One of the attractions of photography is trying to capture those Oooh Shiny! moments for posterity, or perhaps to share with someone else who would have been equally distracted (and still can be, thanks to you and your camera).
Yesterday morning I had plans in place to wash walls in preparation for painting…but there was ‘good’ frost, so the plans went on the backburner for a while. I had to go and feed my son’s cat, and I kept my focus long enough to feed him before I got waylaid by icy cactus spines, dewdrops (almost gave up on that one, the camera wouldn’t stay focused…) and violets that looked like they’re frosted with sugar.
I finished my painting this afternoon, so I didn’t get distracted for too long…
Nature photographers will be in their element this week, with the Elemental theme inviting images of Earth, Air, Fire and Water – maybe all at once!
Mine are mainly fire – my youngest son’s birthday is in late April, when fire restrictions are generally lifted. By then, we have a pile of fallen branches and other flammable rubbish piled up ready. No bonfire is complete without an effigy of some sort, and making a ghastly guy is now part of the ritual. There always seems to be an old, unwanted item of furniture for the pile, too – one less thing in landfill, and a sobering illustration of how quickly synthetic materials burn.
It’s also an incredible photo opportunity, yielding a series of dramatic images.
When I saw that this week’s challenge is textures, my first thoughts were of roughness and bumpiness although lack of bumps is also a texture.
One of the attractions of taking pics of my daughter’s three cats on the bed is the contrasting textures of their fur and the bedding.
I made an Elizabethan style smocked and embroidered baby gown for my middle son 36 years ago. Last week I had my 7 week old grandson, Banjo, model it for me – the stitches on the fabric have lovely texture – so do his squooshy cheeks!
The white Japonica is beautiful, but last summer it was overrun by Cleavers/Goosegrass, which is now silvery grey and a nice contrast with the blossom. It’s also covered in seeds, unfortunately…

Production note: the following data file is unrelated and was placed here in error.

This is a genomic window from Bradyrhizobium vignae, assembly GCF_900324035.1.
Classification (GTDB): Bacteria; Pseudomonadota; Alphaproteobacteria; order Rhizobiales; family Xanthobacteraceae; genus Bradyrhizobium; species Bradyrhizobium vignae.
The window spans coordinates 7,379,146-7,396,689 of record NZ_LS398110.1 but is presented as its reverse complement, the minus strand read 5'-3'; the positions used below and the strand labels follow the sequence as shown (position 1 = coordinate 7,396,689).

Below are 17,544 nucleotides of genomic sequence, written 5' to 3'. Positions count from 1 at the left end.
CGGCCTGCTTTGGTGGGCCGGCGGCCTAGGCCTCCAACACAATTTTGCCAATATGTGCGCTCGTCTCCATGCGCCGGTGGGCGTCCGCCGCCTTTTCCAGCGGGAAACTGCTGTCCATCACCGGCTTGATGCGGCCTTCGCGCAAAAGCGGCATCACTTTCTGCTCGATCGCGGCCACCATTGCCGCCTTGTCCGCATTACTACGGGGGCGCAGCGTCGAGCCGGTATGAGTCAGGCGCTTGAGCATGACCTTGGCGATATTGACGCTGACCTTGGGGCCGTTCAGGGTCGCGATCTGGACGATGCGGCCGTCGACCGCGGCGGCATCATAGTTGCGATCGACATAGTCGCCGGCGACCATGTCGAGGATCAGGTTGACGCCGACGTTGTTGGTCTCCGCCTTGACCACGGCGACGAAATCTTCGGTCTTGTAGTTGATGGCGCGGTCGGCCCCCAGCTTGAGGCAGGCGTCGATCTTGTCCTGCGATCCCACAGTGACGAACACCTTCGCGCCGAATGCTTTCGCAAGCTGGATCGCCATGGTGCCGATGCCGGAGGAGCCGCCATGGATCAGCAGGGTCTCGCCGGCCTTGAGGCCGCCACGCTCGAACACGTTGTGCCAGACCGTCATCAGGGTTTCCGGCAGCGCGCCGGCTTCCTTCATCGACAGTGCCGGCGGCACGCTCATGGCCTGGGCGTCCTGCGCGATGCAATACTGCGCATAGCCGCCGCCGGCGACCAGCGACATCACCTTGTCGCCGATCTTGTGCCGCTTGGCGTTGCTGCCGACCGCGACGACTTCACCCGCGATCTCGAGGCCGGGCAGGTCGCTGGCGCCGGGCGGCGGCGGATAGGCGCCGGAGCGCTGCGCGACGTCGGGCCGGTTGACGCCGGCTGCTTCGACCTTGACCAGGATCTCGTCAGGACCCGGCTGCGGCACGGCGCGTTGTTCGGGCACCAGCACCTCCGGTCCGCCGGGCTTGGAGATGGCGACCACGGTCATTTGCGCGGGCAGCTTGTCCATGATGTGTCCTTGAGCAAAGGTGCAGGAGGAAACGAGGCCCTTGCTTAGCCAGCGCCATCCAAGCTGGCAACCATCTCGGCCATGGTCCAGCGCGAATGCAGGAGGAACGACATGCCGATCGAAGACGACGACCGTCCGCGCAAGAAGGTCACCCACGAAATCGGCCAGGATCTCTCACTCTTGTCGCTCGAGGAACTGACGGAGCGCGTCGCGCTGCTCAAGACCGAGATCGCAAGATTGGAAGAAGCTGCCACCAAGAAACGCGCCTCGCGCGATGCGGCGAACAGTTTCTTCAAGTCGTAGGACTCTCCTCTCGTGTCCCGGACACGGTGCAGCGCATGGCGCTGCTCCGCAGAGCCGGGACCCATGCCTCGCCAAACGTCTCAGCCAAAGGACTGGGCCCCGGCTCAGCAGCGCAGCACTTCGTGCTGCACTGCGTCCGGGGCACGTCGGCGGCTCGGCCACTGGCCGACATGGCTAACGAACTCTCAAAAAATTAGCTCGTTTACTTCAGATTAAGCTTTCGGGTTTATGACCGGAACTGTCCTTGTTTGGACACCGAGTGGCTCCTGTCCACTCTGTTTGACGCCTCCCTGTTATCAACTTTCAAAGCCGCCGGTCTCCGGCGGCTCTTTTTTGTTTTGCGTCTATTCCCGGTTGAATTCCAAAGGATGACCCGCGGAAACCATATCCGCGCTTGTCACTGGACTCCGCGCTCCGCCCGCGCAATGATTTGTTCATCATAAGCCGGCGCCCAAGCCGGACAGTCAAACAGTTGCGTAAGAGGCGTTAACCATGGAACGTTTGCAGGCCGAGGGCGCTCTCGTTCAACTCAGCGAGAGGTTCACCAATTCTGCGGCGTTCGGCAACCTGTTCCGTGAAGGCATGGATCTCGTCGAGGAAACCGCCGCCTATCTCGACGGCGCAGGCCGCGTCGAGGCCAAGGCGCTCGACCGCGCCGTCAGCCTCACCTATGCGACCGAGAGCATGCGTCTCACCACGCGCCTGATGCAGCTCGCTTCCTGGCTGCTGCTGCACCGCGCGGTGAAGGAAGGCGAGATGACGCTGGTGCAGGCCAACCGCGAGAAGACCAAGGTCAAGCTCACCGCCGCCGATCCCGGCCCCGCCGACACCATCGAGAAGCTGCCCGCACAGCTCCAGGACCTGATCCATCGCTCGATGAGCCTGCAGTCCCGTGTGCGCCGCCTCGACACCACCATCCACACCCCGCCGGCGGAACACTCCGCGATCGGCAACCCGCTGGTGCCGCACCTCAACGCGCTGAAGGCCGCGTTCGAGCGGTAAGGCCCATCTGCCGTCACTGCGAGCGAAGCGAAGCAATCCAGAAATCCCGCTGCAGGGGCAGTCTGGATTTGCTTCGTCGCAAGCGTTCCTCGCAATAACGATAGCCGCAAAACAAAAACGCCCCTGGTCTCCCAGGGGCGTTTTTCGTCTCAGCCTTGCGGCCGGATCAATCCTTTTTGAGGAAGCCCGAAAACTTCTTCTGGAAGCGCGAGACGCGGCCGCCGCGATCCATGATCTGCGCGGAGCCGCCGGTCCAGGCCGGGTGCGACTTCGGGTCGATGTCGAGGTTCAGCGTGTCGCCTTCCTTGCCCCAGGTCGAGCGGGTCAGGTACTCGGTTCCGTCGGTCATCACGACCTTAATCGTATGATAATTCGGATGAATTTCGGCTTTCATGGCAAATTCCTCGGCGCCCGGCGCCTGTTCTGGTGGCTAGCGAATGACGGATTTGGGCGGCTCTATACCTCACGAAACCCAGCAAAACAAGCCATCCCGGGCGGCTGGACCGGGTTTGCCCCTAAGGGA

Grampians Textures is also the name of the annual textile workshop-fest that takes place in Halls Gap in March. I don’t get to do a course every year, but I did do four days of mixed media with Kieth Lo Bue this year – lots of textures in these pieces I made.
This week it’s images of satisfaction we are looking for, and once more I’m running late with my response. I have an excuse, though, and his name is Banjo – he’s my third grandchild (to date) and he’s just past six weeks old.
Satisfaction can come from many things and experiences, but a nice cup of tea is satisfactory to many of us. I took this photo of a vintage “trio” to use in advertising our local Hall’s planned High Tea later this year.
There’s a lot of satisfaction in spending time with little kids, especially when they’re grandkids and you get to give them back! Juniper and Banjo are siblings, Matilda (in the middle) is their cousin. Juni’s satisfaction comes from playing with her many vehicles, but she also loves “Icy-colds”, regardless of the weather. Matilda is fond of dancing on tables, which her grown-ups are less keen on, but fear of falling doesn’t seem to occur to her! Banjo is fairly easily satisfied with a full belly and a dry bottom, he doesn’t want much else.
I like to take photos of things that I think are unusual, so maybe my challenge response should be a photo of something…ordinary.
That lemon is off our own tree, and it’s very ordinary indeed. So ordinary that it’s actually unusual, but not much use as a lemon, sadly. The normal one behind is purchased.
The jar contains many pieces of broken china, which I have picked up over the years around our local area. People must have used anywhere outside as a rubbish dump back in the Good Old Days, but only china and glass remain, fortunately. I’m fascinated by the patterns.
I don’t think it was me who added the Lego pirate to the vignette on my desk – he appears to be patting the Chipmunk, which is not to scale with him, or the Bison. Quite unusual, really!
I thought I might make a new collage to photograph for this weeks challenge, but yet again, the week has run away from me (or with me?). Anyway, I made this little book some years ago, and it’s full of collaged elements. I cut words and definitions out of an old dictionary to illuminate the quotes I used in it.
Click on the images for detail.
Making collage out of a collection of miscellaneous scraps can be great fun, and I’m often amazed at how meaningful random juxtapositions can be. I think it’s about time I assembled a hodgepodge pile of bits and pieces and made another little book!
When I read this week’s challenge theme (a week that is nearly over…) there was only one bridge I was thinking of. I did take some photos while crossing a bridge over the Murray recently – only there was no card in the camera…we’ll have to go that way again sometime, and try again.
We have plans to visit Aberdeen, Washington again someday, and if we do, we will certainly visit the famous bridge again. It must have been a great private spot forty years ago, now not so much…it’s a place of pilgrimage instead. Someone had carved “KURT” in giant letters on the mud of the bank, and every accessible surface was embellished with graffiti – messages to Kurt, and quotes of Nirvana lyrics, mostly. All that will have changed by now.
Bryan insisted on taking a photo of me standing under it. I’m the photographer in our family, which means I don’t get in many photos. This was August 2011, and about halfway through our month in the Pacific North West.